Designing Empirical Agent-Based Models: An Issue of Matching Data, Technical Requirements and Stakeholders Expectations

  • Olivier Barreteau
  • Alex Smajgl


Despite their diversity, the 11 examples of empirical agent-based model design described in this Volume enable not only a consolidation of the CAP framework described in Chap.  1, but also an exchange of experiences in designing empirical agent-based models. The detailed descriptions of the example modelling processes showcase the methodological diversity and the state of art practiced within the emerging community of empirical agent-based modelling. All these examples have their own limitations as a matter of empiricism that the framework aims to structure. In this final Chapter we discuss effectiveness and robustness of the Characterisation and Parameterisation (CAP) framework, which we revised during the process of editing this Volume. Then, we discuss how the distinction of particular cases performed, which is followed by a discussion on the diversity of methods. Finally, we use the cases presented here (admittedly small in number) to provide some initial insights for the selection of suitable methods.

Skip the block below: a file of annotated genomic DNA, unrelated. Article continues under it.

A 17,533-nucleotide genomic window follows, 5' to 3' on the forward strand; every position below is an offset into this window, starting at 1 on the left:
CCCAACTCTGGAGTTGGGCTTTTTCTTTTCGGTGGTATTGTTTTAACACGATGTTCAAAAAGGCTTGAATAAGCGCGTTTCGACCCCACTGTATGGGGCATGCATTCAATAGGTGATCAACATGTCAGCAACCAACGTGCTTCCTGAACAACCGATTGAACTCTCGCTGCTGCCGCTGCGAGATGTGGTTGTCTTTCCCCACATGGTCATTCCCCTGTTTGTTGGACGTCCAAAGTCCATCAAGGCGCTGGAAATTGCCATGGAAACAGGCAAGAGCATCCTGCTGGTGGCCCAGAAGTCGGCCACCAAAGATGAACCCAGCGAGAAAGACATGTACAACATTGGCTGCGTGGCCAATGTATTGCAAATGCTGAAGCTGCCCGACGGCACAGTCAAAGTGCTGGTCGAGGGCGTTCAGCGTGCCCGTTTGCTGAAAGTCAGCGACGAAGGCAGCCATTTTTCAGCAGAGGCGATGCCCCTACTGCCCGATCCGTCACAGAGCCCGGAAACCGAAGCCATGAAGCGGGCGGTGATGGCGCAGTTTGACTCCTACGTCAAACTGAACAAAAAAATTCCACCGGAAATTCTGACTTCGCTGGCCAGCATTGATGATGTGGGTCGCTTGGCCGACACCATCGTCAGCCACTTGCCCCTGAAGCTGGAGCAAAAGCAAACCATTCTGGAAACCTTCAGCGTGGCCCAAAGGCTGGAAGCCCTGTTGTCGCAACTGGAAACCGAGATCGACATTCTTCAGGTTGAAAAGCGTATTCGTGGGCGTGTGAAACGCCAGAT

Decision Tree Expert Knowledge Modelling Situation Modelling Goal Engagement Process 
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  1. Poteete AR, Janssen MA et al (2010) Working togeher: collective action, the commons, and multiple methods in practice. Princeton University Press, PrincetonGoogle Scholar
  2. Smajgl A, Brown DG et al (2011) Empirical characterisation of agent behaviours in socio-ecological systems. Environ Modell Softw 26(7):837–844CrossRefGoogle Scholar

Copyright information

© Springer Science+Business Media New York 2014

Authors and Affiliations

  1. 1.IRSTEA, MontpellierMontpellierFrance
  2. 2.CSIRO Ecosystem SciencesTownsvilleAustralia

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